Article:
In the Santa Monica-Malibu Unified School District, which faces a $13-million shortfall in the next school year, voters were asked for an additional $225 per property for each of the next six years. The added tax was expected to bring in $6.5 million annually to help offset budget shortfalls that would otherwise mean cuts to music and other programs, bigger classes and the layoffs of more than 200 district employees, including teachers.

District residents approved a 10-year parcel tax of about $100 per property in 2000 but narrowly turned down another, Measure EE, in November. The cities of Santa Monica and Malibu have been helping the district. Santa Monica typically provides $3.5 million a year but has its own budget problems now.

Malibu says it plans to increase the $25,000 a year it has been contributing.

In the South Bay, the Manhattan Beach Unified School District sought a parcel tax of $108 a year for five years, while the Palos Verdes Peninsula Unified School District asked for $173 per property annually over five years.

Another South Bay community, Inglewood conducted its fourth election since November and, depending on the outcome of a lawsuit filed by Councilwoman Lorraine Johnson, could have yet another soon.

Johnson, who finished a close third behind Stevens in the April 3 primary and thus failed to make the runoff, contends in her suit that Stevens does not live in the district and therefore is not qualified to run.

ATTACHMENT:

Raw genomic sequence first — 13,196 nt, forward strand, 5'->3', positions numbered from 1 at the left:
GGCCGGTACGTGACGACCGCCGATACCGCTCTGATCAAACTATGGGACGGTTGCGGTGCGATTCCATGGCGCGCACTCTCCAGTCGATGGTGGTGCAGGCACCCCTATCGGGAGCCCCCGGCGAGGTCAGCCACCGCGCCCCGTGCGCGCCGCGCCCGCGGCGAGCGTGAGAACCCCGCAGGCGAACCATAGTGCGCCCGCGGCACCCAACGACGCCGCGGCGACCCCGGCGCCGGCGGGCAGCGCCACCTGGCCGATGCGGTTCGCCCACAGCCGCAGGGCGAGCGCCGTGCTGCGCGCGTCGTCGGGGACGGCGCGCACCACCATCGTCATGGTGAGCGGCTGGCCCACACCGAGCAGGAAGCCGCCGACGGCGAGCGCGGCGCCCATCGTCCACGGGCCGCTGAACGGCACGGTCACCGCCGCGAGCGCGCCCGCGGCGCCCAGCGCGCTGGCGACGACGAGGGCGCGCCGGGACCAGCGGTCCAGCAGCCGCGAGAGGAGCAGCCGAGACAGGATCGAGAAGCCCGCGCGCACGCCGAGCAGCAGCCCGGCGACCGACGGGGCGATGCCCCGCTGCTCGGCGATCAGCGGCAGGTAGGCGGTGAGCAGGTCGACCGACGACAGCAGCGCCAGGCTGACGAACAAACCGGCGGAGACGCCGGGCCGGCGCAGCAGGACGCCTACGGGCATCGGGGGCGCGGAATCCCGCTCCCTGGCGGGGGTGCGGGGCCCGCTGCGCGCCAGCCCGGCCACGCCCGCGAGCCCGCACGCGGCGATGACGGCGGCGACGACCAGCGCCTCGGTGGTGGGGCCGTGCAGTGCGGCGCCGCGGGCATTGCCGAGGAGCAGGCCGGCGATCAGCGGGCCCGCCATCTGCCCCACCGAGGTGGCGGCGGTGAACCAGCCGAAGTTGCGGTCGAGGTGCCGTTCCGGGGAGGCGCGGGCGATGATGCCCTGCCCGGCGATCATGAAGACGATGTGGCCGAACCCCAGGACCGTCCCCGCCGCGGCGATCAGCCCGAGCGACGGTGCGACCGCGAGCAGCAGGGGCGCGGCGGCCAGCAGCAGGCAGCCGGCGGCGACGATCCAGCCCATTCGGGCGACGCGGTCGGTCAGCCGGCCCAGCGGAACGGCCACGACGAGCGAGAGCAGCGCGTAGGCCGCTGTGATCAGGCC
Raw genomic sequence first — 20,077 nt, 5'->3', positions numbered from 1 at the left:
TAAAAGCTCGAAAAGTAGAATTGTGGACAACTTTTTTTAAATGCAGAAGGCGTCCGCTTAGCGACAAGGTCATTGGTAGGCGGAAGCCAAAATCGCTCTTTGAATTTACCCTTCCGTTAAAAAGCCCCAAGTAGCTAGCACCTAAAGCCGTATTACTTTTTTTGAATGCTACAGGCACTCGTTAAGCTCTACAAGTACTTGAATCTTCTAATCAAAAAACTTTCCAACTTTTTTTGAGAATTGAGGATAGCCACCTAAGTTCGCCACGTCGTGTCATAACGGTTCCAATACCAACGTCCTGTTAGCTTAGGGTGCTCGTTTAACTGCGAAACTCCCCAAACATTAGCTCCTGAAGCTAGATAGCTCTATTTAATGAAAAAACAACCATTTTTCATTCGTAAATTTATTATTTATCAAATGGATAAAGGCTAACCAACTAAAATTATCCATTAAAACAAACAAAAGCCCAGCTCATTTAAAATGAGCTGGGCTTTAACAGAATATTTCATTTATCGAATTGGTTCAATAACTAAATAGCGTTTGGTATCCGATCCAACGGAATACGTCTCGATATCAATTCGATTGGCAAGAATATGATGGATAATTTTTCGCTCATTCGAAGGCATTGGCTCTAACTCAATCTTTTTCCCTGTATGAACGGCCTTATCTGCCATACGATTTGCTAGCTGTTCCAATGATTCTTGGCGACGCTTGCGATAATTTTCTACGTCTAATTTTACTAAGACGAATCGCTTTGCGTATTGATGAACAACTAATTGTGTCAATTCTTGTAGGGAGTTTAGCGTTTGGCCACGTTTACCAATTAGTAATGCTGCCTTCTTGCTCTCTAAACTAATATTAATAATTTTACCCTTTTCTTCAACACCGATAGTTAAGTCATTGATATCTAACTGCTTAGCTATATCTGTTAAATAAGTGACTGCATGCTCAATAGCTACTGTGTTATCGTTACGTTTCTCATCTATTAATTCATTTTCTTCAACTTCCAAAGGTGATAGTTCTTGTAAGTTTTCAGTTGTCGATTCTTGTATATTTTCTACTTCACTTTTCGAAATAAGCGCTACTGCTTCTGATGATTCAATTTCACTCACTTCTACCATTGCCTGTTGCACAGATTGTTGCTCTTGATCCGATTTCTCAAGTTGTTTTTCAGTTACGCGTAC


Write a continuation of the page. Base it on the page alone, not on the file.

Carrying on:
A judge is scheduled to resume hearing the case Thursday in Los Angeles.

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Times staff writers Martha Groves and Joy L. Woodson contributed to this report.

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(BEGIN TEXT OF INFOBOX)

*--* Hacienda Heights Incorporation 100% Precincts Reporting Votes % Yes 3,990 36.87 No 6,831 63.13 Council Member Election 100% Precincts Reporting Votes % By District 3,323 41.11 At Large 4,761 58.89

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*--* Council Member 100% Precincts Reporting Votes % K.R. "Ken" Manning 3,582 10.1 Felicia F. Minardi 2,656 7.42 Shan Lee 2,298 6.42 Jeffrey K. Yann 1,759 4.92 Henry B. Pedregon 2,014 5.63 Joseph A. Perez 1,488 4.16 C.L. Trujillo 858 2.40 Scarlet Treu 2,688 7.51 David Fang 2,523 7.05 Barbara L. Fish 2,238 6.25 Rudy Almeida 882 2.47 Charles M. House 3,399 9.50 Norman Hsu 2,323 6.49 Sidney W. Street 1,154 3.23 Tom Chang 2,365 6.61 Fred Chyr 1,815 5.07 Henry E. Gonzales 1,738 4.86

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*--* Manhattan Beach Unified School District Measure E 100% Precincts Reporting Votes % Two-thirds required Yes 4,178 58.03 No 3,022 41.97

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*--* Palos Verdes Peninsula Unified School District Measure P 100% Precincts Reporting Votes % Two-thirds required Yes 8,169 72.76 No 3,058 27.24

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*--* Santa Monica-Malibu Unified School District Measure S 65.71% Precincts Reporting Votes % Two-thirds required Yes 8,823 66.95 No 4,355 33.05

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*--* Inglewood Unified School District School Board Member 100% Precincts Reporting Votes % Willie Crittendon 1,604 60.2 Mildred McNair 1,057 39.7

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*--* Inglewood Council Member 100% Precincts Reporting Votes % Ralph Franklin 866 29.8 Mike Stevens 368 70.1